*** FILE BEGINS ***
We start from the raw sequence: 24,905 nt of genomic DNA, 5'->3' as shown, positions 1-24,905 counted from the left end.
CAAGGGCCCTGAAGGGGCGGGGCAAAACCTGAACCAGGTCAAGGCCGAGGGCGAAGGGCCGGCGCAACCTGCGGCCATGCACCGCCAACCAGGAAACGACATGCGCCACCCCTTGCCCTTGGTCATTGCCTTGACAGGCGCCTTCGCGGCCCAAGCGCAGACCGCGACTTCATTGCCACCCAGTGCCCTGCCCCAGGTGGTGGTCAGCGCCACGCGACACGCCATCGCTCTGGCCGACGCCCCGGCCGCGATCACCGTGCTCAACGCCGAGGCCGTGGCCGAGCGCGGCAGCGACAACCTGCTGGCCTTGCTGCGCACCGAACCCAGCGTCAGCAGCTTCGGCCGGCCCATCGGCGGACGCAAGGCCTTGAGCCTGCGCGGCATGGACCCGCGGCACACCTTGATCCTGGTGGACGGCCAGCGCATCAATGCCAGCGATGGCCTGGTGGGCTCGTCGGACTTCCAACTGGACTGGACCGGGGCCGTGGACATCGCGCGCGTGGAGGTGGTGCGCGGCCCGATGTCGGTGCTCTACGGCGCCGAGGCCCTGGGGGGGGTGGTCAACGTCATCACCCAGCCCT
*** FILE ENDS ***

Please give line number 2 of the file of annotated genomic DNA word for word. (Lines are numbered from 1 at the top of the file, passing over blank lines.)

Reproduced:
CAAGGGCCCTGAAGGGGCGGGGCAAAACCTGAACCAGGTCAAGGCCGAGGGCGAAGGGCCGGCGCAACCTGCGGCCATGCACCGCCAACCAGGAAACGACATGCGCCACCCCTTGCCCTTGGTCATTGCCTTGACAGGCGCCTTCGCGGCCCAAGCGCAGACCGCGACTTCATTGCCACCCAGTGCCCTGCCCCAGGTGGTGGTCAGCGCCACGCGACACGCCATCGCTCTGGCCGACGCCCCGGCCGCGATCACCGTGCTCAACGCCGAGGCCGTGGCCGAGCGCGGCAGCGACAACCTGCTGGCCTTGCTGCGCACCGAACCCAGCGTCAGCAGCTTCGGCCGGCCCATCGGCGGACGCAAGGCCTTGAGCCTGCGCGGCATGGACCCGCGGCACACCTTGATCCTGGTGGACGGCCAGCGCATCAATGCCAGCGATGGCCTGGTGGGCTCGTCGGACTTCCAACTGGACTGGACCGGGGCCGTGGACATCGCGCGCGTGGAGGTGGTGCGCGGCCCGATGTCGGTGCTCTACGGCGCCGAGGCCCTGGGGGGGGTGGTCAACGTCATCACCCAGCCCT